That junior officer would be Lieutenant Colonel David Jones, then Chief of Staff.   Notwithstanding the inevitable, Selgado unlike his counterpart never saw the end of his military career coming.


Oscar Selgado

“In October of 2000, allegations were made against me by a member of the force for impropriety or misconduct.  The B.D.F. carried out an internal investigation which from the very onset was bias.  Lieutenant Colonel Pete Parchue, Peter Parchue, was tasked to head that investigation, to go to Caye Caulker and to interview people as to what had happened.  And he made his findings and recommendations based on his own bias against me.”


For Castellanos, despite being somewhat prepared, his dreams were washed away in the perfect storm.  On October 12th, 2011 it was reported that a cache of high-powered weapons had gone missing from the force armory at Price Barracks.  He had been deputizing for Brigadier General Dario Tapia, who was away on vacation.


Ret. Col. Javier Castellanos [File: October 12th, 2011]

“Our initial investigations have revealed that a total of twenty-two M16 A1 rifles which are unserviceable, two M4 commander rifles also unserviceable, eleven nine millimeter berretta pistols which are serviceable and seven M4 carbine rifles which are serviceable. And they are reported missing from the weapons bulk store which gives a total of forty-two weapons being thirty-one of them rifles and eleven pistols. Of these, seven of the rifles are serviceable and eleven pistols are serviceable.”


The incident preceded what would have been a voluntary resignation from the B.D.F.


Ret. Col. Javier Castellanos

“The stage is already set that obviously my career, by my own choice would soon come to an end and I had accepted it, which for me that was not a problem.  It was my decision.  I was then even offered the opportunity to work in Belmopan as the Deputy Coordinator for National Security with the National Security Council and I refused again because I said I would wait for when the time is right to submit my voluntary resignation.  And, unfortunately that was two months before this incident occurred which led to what is, I’m here now today now retired and I opted for an early retirement.”


In Friday’s segment, Castellanos talks about his settlement with the government.

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Viewers please note: This Internet newscast is a verbatim transcript of our evening television newscast. Where speakers use Kriol, we attempt to faithfully reproduce the quotes using a standard spelling system.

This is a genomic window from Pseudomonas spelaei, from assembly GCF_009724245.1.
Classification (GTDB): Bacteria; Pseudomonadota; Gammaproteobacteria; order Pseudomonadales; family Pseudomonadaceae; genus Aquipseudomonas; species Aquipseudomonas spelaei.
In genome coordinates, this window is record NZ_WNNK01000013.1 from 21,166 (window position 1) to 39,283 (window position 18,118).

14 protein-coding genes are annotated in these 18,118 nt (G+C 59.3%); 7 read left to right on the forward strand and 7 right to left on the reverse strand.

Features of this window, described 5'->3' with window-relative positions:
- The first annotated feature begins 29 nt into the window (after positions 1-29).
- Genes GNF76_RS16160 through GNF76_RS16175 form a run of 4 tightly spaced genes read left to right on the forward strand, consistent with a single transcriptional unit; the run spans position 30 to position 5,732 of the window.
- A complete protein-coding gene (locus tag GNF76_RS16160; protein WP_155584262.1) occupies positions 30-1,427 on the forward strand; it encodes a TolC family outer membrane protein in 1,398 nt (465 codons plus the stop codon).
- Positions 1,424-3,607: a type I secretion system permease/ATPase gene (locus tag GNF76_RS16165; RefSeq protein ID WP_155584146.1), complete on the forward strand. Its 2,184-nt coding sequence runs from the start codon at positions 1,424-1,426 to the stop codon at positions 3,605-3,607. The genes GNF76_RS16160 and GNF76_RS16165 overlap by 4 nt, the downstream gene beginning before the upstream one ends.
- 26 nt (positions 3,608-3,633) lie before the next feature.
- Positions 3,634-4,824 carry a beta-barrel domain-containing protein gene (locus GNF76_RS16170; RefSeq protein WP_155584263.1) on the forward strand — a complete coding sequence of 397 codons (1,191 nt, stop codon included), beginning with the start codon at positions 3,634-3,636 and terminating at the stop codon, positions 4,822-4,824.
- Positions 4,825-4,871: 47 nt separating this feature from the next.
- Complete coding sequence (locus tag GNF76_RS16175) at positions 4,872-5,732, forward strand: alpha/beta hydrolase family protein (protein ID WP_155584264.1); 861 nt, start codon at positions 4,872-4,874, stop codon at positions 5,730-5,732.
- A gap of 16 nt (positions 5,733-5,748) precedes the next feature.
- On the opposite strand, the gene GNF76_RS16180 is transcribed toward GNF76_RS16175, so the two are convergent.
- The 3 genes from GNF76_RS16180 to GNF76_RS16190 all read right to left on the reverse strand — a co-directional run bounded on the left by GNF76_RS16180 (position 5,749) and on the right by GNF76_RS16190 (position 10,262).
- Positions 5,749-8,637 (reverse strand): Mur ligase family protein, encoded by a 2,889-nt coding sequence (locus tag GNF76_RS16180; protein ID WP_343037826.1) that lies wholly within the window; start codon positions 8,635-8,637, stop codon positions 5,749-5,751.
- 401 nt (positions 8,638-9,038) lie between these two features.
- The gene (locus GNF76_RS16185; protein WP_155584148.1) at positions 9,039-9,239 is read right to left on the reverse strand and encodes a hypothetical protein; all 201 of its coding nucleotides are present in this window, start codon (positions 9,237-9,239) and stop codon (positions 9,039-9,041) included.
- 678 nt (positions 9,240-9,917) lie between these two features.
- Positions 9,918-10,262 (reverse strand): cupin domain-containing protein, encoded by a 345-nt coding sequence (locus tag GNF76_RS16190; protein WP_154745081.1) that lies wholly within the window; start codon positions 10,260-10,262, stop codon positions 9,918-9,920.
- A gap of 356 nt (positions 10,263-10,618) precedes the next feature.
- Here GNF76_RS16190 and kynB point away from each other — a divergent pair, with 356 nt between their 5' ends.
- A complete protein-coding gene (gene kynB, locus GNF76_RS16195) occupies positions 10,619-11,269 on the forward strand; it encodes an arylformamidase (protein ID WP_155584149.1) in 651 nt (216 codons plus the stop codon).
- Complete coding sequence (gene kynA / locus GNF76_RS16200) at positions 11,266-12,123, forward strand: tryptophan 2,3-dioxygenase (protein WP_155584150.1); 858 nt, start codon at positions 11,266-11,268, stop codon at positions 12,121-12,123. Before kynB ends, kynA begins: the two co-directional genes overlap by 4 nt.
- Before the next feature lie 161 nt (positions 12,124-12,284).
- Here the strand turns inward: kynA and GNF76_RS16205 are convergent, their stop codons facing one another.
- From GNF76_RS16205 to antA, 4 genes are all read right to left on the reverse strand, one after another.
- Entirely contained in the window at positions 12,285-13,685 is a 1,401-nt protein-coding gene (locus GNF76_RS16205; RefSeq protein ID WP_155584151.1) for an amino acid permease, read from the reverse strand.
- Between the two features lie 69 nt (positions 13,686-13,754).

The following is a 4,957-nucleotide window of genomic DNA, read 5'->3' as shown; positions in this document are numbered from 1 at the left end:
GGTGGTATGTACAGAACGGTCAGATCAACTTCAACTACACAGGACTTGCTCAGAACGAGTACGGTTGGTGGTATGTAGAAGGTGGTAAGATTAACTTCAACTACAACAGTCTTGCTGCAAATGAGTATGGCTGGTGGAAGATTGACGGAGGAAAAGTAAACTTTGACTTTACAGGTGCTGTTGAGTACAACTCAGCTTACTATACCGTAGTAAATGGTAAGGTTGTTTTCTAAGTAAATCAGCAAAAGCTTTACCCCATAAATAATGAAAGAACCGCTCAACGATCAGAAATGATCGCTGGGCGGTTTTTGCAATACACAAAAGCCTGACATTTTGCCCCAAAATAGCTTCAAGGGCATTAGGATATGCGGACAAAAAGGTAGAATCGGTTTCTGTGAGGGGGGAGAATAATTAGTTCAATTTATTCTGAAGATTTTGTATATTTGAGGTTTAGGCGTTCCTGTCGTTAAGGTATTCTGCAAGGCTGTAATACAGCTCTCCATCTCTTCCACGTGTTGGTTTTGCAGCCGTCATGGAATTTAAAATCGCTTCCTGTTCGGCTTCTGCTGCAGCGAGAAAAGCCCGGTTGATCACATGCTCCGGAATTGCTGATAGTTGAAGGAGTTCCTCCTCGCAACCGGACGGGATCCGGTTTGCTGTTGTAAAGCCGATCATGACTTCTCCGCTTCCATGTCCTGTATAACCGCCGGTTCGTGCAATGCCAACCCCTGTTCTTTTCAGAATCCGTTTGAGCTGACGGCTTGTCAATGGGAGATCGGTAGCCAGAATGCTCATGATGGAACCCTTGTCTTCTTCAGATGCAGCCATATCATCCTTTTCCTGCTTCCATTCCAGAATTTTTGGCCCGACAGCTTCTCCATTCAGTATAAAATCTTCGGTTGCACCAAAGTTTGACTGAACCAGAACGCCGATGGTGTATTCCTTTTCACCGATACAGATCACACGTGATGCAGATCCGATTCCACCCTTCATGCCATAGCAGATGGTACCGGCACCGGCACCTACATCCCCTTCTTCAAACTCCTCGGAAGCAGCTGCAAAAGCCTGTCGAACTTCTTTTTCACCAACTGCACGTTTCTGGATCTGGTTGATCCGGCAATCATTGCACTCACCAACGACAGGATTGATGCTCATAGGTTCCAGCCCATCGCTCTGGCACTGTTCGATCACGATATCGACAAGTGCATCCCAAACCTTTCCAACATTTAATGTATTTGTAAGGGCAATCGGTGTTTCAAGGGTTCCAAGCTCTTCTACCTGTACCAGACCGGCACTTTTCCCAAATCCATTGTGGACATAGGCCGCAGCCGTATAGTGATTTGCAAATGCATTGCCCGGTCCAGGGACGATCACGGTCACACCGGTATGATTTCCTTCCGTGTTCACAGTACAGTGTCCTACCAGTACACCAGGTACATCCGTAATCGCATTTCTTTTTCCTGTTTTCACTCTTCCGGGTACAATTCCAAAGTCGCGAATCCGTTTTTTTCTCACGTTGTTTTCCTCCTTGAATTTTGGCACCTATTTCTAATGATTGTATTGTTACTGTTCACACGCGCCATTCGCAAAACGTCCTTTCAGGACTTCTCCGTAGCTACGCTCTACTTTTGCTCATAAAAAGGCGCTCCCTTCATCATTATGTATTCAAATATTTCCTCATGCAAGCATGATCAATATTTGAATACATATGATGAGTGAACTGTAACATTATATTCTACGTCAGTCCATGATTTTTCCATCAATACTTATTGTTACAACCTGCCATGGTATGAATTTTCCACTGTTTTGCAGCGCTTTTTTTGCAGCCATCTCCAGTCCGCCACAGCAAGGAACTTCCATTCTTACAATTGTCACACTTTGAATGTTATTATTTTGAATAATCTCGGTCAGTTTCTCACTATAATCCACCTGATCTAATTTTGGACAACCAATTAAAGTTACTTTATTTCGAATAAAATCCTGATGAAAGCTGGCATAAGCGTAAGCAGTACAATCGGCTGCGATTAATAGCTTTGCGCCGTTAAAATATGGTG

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6 Responses for “Discharged from the force, Javier Castellanos bares his soul”

  1. Rod says:

    You don’t even realize that you were set up by this pm and gov. Because they wanted to put a black man in that position just look at all the positions in this gov. That holds power and you will see a black in that position.this is the most prejudice pm and gov, in the history of this country and if anyone doesn’t believe me just make a list of all the power positions in his gov. And you will find a black in that position even though their are more qualified people who are not black . So don’t feel like the Lone Ranger you were set up good plus you are not black.

  2. Al says:

    The sad thing with this country is that favoritism plays a big part of who gets promotion. The country cannot go forward because there is failure to promote the people who have the education and experience to do a good job and improve conditions.

    Belize will continue to be behind in the world unless someone decides to change the awful state of the way things are done. These politicians are missing the point that the hell they create in the country they also will share in the fallout sooner or later. Belize can be a paradise like Hawaii if only the politicians would deal fairly and wisely to change the destructive course the country is headed on.

  3. Anna says:

    Mr. Castellanos is a very humble person. He did not deserve what he got but there is a God who sees everything and he will make justice.

  4. Gone fishing says:

    how about those automatic weapons stole out of the armory on a military base?

    who in the military chain of command is responsible for that?
    was it an inside job?
    how many are still missing?
    good thing BDF does not have nukes.

  5. Kris :) says:

    I believe that Mr. Castellanos (Colonel) should be proud of the work he did for our nation of Belize. Placing your family after your job is a tough decision since they then believe that work is more important than family.. Nevertheless, We have a Corrupt GOB, & Injustices will always happen, as in the case of both men who sacrificed everything I personally applaud you for the job well done!
    It find it so absurd and embarrassing thou, that they would place a Jr Officer as Commandant over Sr.Castellanos. This man (Castellanos) is a very educated individual who studied in the most prestigious institutions all over the world and it’s sarcastic that someone below his authority, could become his commandant. It genuinely shows the bias and unprofessionalism on behalf of the GOB! But let me say that ALL DOGS HAVE THEIR DAY! God Bless Mr. Castellanos in his future endeavors & Hold your head up high Sir, for you did an Excellent Job while serving the country & God does not forget the work you did while serving this country!

  6. sam dow says:

    I served with This guy a good commander, but politics and the present GOB, I know this was
    a big setup, but my commander will get his day and coming soon my commander.
    if someone knows where this weapons are, i bet it went to the Barrow gang members,
    I could say this as i have see this setup happen before.
    It is sad for our arm forces, to have lost you, put we will be proud to get justice and soon